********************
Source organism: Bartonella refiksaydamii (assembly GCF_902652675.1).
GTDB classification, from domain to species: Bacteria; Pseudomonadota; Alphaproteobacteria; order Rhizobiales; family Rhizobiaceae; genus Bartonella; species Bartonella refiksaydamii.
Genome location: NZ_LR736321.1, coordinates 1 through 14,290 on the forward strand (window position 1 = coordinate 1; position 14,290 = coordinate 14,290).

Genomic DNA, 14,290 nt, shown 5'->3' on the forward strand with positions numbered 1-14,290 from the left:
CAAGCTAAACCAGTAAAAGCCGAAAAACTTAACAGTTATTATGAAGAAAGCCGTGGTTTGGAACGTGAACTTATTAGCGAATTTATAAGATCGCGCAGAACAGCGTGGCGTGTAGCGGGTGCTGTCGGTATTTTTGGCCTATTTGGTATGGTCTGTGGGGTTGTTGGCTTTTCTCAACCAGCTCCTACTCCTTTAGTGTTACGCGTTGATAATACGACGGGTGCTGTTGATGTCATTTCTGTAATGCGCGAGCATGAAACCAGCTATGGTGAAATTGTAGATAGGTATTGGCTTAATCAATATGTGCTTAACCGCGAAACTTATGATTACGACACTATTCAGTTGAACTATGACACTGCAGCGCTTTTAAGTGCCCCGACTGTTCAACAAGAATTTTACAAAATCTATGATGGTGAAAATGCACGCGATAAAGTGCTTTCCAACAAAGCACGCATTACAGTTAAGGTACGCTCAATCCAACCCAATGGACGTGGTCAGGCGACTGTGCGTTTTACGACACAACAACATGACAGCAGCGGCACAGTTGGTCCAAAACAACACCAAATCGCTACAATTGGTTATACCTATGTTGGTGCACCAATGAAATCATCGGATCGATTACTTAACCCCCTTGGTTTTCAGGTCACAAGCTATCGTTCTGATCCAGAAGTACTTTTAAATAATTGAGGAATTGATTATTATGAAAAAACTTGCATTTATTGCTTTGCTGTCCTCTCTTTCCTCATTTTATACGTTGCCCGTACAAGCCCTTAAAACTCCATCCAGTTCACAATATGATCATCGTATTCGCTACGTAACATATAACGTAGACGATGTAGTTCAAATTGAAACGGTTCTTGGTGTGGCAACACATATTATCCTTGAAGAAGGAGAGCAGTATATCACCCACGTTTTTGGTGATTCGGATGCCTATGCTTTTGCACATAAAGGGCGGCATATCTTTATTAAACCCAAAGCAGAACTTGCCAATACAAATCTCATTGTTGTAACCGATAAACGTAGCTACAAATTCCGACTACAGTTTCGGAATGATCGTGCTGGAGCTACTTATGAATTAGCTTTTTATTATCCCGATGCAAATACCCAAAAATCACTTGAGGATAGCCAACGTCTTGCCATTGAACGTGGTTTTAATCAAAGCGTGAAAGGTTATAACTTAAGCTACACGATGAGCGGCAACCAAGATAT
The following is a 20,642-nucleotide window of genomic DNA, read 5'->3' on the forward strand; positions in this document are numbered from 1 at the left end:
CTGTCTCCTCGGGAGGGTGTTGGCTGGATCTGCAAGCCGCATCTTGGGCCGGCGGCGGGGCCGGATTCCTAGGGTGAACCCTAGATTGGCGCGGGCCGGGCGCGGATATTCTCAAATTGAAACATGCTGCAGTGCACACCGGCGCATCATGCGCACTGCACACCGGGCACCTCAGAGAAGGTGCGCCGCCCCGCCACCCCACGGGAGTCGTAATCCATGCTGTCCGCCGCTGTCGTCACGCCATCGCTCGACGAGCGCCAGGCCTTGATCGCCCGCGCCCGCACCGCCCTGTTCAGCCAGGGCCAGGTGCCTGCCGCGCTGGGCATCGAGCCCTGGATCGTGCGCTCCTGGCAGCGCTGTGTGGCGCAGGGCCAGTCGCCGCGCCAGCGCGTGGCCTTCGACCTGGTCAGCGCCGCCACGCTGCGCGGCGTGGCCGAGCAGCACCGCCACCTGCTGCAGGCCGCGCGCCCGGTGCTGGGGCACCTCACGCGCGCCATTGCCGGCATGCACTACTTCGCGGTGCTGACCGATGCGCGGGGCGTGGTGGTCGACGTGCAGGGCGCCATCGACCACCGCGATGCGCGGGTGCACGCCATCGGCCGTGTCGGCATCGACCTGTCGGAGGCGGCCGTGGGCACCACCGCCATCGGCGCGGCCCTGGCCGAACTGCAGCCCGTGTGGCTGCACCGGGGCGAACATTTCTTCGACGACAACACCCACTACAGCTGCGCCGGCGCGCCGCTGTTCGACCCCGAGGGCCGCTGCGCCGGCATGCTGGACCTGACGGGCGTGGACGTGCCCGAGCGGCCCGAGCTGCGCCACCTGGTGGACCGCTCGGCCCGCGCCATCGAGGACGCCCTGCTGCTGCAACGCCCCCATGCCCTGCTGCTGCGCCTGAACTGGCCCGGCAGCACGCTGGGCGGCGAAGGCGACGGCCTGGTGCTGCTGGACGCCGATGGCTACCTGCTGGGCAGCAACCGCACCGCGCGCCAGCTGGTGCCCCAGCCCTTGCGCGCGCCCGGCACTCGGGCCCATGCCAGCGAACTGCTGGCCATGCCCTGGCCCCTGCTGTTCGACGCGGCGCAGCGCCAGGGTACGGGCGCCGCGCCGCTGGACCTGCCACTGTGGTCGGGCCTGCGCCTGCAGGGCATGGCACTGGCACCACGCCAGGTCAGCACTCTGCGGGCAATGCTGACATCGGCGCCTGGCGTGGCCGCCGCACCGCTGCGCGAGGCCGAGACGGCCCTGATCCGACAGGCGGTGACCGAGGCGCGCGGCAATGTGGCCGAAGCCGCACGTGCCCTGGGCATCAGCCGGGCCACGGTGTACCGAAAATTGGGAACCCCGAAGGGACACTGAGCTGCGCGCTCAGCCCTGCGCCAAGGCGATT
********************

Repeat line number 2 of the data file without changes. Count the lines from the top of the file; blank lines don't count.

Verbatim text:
GTDB classification, from domain to species: Bacteria; Pseudomonadota; Alphaproteobacteria; order Rhizobiales; family Rhizobiaceae; genus Bartonella; species Bartonella refiksaydamii.